This training is critical as in a near-peer adversary situation, interoperability between units and military branches is going to be critical for mission success. Building on previous training with other Air Force assets, while also on-boarding new mission partners helps increase the reach and effectiveness of not just the Dynamic Wing and Air Force, but the entire Department of Defense.

“This training gives us exposure to some units and tactics that we don’t usually get to train,” Boules said. “We typically train in a lot of austere and contested environments, as well as train on the close air support mission, but we don’t usually get to train anti-maritime strike roles and capabilities. Training new things only helps us further our readiness for what we may see in the future.”

Training new and atypical missions is beneficial as it prepares our Airmen for situations that they may face while downrange. Not all is new, however, as some missions are best executed by doing the same things.

“Our focus during this trip was not much different than it is home station, which is to always produce safe and reliable aircraft for the pilots to effectively carry out their mission,” said Master Sgt. Johnathan Heylman, 354th AMU production superintendent. “We did take this opportunity, however, to integrate and train Navy and civilian maintainers on A-10 hot refueling operations. In addition, we did practice some ACE concepts by having a built bomb truck arrive from home station for resupply and exercise certain maintenance concepts operating in an austere environment.”

Enabling pilots and maintainers to operate smoothly and effectively in austere and potentially contested environments is critical to allow the Air Force and DoD to continue pushing further into the fight and to gain an edge for any conflict that may arise.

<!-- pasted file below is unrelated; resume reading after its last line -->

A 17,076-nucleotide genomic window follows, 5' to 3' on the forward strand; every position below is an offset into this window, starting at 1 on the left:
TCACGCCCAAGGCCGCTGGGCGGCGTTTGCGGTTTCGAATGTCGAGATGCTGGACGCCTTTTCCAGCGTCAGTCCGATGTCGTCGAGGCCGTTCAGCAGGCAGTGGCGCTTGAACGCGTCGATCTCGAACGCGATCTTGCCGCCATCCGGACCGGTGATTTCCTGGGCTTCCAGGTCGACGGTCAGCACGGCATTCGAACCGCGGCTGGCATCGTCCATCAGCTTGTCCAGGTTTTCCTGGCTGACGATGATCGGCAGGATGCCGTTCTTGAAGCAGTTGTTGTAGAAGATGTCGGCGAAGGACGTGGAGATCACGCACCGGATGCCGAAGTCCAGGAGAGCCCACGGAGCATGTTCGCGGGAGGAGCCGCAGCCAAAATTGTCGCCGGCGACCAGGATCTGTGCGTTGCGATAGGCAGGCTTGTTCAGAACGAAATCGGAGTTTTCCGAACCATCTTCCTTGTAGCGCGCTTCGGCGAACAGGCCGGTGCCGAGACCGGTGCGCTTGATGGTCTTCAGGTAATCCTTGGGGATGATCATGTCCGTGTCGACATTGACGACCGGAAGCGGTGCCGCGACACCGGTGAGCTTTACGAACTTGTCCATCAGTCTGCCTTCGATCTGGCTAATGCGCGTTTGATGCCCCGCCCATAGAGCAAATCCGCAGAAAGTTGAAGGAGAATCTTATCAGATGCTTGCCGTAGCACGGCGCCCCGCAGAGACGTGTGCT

“For the Air Force, operations like this are the future and we have to be able to pick up and go anywhere with limited support at the forward location, and still produce safe, reliable combat sorties,” Heylman said. “Operations like this help our maintainers to get repetitions operating without all the comforts and support of being at home station. It also tells us what we are good at and what we need to improve on going forward to be able to operate in austere environments, so we can solidify effective practices and improve where we are deficient.”

Following the strategic guidance “Accelerate Change or lose” from Air Force Chief of Staff Gen. Charles Q. Brown, Jr., the 355th Wing is preparing for the high-end fight by building an unprecedented level of readiness, as proven by the capabilities of the Airmen and A-10s at the 354th FS.

“What we are doing at the 354th FS exemplifies ‘Accelerate Change or lose’ due to the fact that we are working through problems and building what is essentially a mission essential personnel list for deployments based on what we anticipate seeing in an ACE environment,” Boules said. “With the environment we are facing now, it is essential that not just pilots and maintainers, but everyone, understands that we are going to be required to adapt to any environment that we are in and execute the mission in a timely and safe manner.”

The ever-changing global climate of conflict requires the Air Force and DoD to adapt and deploy ready, lethal forces anywhere in the world at a moment’s notice. The 355th Wing remains on the leading edge of this charge by developing Airmen to execute ACE and DFAB in austere and contested environments and reach their full potential.